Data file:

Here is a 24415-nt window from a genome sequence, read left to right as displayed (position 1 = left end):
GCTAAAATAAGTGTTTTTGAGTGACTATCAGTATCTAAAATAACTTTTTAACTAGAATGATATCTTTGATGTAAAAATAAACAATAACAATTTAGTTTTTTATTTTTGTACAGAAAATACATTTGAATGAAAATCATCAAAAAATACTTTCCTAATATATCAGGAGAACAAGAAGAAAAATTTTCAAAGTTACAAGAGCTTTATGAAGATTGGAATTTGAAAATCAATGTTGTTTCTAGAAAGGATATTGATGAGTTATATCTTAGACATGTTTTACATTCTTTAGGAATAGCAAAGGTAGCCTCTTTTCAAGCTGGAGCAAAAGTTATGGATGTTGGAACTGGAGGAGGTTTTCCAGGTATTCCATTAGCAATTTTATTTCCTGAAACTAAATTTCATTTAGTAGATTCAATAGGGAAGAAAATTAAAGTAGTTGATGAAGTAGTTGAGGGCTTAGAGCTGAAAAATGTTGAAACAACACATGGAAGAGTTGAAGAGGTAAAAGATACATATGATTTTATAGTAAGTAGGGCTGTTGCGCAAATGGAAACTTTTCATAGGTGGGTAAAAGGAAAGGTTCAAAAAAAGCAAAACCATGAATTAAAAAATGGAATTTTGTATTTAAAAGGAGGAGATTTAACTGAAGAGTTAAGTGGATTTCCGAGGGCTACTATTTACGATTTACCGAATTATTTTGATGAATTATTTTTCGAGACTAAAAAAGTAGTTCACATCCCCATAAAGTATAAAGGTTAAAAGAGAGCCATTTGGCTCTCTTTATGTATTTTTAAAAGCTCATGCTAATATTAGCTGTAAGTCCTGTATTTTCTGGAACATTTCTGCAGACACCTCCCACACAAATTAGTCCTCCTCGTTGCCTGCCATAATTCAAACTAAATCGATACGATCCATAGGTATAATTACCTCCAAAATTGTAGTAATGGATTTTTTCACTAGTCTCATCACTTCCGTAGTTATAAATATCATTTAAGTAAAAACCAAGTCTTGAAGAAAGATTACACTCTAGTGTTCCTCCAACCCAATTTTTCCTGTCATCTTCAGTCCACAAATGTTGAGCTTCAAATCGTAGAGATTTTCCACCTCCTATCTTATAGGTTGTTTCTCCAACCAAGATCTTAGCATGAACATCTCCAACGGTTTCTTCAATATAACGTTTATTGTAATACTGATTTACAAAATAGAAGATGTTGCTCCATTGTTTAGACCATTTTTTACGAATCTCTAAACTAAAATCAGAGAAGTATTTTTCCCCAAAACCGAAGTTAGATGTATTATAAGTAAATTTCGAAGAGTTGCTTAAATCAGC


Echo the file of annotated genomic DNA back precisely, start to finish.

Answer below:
Here is a 24415-nt window from a genome sequence, read left to right as displayed (position 1 = left end):
GCTAAAATAAGTGTTTTTGAGTGACTATCAGTATCTAAAATAACTTTTTAACTAGAATGATATCTTTGATGTAAAAATAAACAATAACAATTTAGTTTTTTATTTTTGTACAGAAAATACATTTGAATGAAAATCATCAAAAAATACTTTCCTAATATATCAGGAGAACAAGAAGAAAAATTTTCAAAGTTACAAGAGCTTTATGAAGATTGGAATTTGAAAATCAATGTTGTTTCTAGAAAGGATATTGATGAGTTATATCTTAGACATGTTTTACATTCTTTAGGAATAGCAAAGGTAGCCTCTTTTCAAGCTGGAGCAAAAGTTATGGATGTTGGAACTGGAGGAGGTTTTCCAGGTATTCCATTAGCAATTTTATTTCCTGAAACTAAATTTCATTTAGTAGATTCAATAGGGAAGAAAATTAAAGTAGTTGATGAAGTAGTTGAGGGCTTAGAGCTGAAAAATGTTGAAACAACACATGGAAGAGTTGAAGAGGTAAAAGATACATATGATTTTATAGTAAGTAGGGCTGTTGCGCAAATGGAAACTTTTCATAGGTGGGTAAAAGGAAAGGTTCAAAAAAAGCAAAACCATGAATTAAAAAATGGAATTTTGTATTTAAAAGGAGGAGATTTAACTGAAGAGTTAAGTGGATTTCCGAGGGCTACTATTTACGATTTACCGAATTATTTTGATGAATTATTTTTCGAGACTAAAAAAGTAGTTCACATCCCCATAAAGTATAAAGGTTAAAAGAGAGCCATTTGGCTCTCTTTATGTATTTTTAAAAGCTCATGCTAATATTAGCTGTAAGTCCTGTATTTTCTGGAACATTTCTGCAGACACCTCCCACACAAATTAGTCCTCCTCGTTGCCTGCCATAATTCAAACTAAATCGATACGATCCATAGGTATAATTACCTCCAAAATTGTAGTAATGGATTTTTTCACTAGTCTCATCACTTCCGTAGTTATAAATATCATTTAAGTAAAAACCAAGTCTTGAAGAAAGATTACACTCTAGTGTTCCTCCAACCCAATTTTTCCTGTCATCTTCAGTCCACAAATGTTGAGCTTCAAATCGTAGAGATTTTCCACCTCCTATCTTATAGGTTGTTTCTCCAACCAAGATCTTAGCATGAACATCTCCAACGGTTTCTTCAATATAACGTTTATTGTAATACTGATTTACAAAATAGAAGATGTTGCTCCATTGTTTAGACCATTTTTTACGAATCTCTAAACTAAAATCAGAGAAGTATTTTTCCCCAAAACCGAAGTTAGATGTATTATAAGTAAATTTCGAAGAGTTGCTTAAATCAGC